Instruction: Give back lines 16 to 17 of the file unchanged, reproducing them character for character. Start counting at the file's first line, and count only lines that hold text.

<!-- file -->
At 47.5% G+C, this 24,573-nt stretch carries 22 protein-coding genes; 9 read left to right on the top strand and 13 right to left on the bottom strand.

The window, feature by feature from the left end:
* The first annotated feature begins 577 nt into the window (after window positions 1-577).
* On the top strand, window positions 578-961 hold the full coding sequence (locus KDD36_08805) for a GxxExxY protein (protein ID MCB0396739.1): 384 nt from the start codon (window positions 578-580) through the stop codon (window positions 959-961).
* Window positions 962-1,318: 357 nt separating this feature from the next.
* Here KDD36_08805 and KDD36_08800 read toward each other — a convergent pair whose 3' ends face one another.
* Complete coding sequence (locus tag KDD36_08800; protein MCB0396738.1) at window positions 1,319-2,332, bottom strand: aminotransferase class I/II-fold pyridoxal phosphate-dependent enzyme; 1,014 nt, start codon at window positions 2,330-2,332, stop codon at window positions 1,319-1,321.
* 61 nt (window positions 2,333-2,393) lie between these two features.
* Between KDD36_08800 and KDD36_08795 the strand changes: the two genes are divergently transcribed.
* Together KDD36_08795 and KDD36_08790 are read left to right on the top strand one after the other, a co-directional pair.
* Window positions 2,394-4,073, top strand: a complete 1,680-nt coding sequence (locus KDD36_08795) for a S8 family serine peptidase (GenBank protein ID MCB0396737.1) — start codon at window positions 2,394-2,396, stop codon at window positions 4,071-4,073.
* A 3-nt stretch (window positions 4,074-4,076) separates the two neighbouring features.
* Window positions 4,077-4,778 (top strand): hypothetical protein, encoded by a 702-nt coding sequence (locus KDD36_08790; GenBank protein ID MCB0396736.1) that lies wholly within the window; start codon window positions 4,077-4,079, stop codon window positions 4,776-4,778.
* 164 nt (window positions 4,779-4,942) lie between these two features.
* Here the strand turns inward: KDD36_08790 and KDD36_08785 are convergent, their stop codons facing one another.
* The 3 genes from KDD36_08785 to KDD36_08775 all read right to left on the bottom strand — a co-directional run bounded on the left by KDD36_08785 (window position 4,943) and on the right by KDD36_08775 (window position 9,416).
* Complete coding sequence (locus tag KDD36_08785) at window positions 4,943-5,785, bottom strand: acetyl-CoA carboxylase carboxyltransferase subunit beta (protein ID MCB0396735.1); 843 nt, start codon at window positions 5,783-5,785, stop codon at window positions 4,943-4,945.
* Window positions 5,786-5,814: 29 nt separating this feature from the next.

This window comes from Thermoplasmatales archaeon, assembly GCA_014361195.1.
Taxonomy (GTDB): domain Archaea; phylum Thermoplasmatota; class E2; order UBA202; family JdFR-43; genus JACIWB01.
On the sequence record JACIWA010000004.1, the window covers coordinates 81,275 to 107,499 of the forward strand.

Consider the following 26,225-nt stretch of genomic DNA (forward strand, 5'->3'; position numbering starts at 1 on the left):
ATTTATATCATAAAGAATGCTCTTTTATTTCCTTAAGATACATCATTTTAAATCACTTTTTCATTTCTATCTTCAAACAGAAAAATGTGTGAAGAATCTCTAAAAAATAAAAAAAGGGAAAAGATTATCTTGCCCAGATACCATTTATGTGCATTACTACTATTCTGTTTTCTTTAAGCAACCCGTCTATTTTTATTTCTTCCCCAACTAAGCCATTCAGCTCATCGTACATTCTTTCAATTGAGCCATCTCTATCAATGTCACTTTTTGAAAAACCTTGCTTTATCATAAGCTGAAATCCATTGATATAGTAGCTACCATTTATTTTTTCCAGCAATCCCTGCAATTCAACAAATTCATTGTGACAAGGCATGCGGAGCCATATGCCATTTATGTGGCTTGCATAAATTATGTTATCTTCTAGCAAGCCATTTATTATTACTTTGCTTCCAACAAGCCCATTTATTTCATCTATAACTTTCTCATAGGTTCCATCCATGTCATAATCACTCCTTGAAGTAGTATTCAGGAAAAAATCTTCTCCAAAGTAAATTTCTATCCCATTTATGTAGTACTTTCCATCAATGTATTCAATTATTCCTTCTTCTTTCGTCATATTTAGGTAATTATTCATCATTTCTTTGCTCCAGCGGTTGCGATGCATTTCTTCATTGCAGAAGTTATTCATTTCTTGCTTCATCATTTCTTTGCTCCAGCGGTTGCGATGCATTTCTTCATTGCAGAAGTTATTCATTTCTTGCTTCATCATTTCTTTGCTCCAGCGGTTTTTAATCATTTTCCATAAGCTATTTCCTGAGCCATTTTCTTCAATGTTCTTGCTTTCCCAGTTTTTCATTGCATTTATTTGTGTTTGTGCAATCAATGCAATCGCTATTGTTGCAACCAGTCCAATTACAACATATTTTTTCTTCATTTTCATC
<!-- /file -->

* The 3 genes from KDD36_08785 to KDD36_08775 all read right to left on the bottom strand — a co-directional run bounded on the left by KDD36_08785 (window position 4,943) and on the right by KDD36_08775 (window position 9,416).
* Complete coding sequence (locus tag KDD36_08785) at window positions 4,943-5,785, bottom strand: acetyl-CoA carboxylase carboxyltransferase subunit beta (protein ID MCB0396735.1); 843 nt, start codon at window positions 5,783-5,785, stop codon at window positions 4,943-4,945.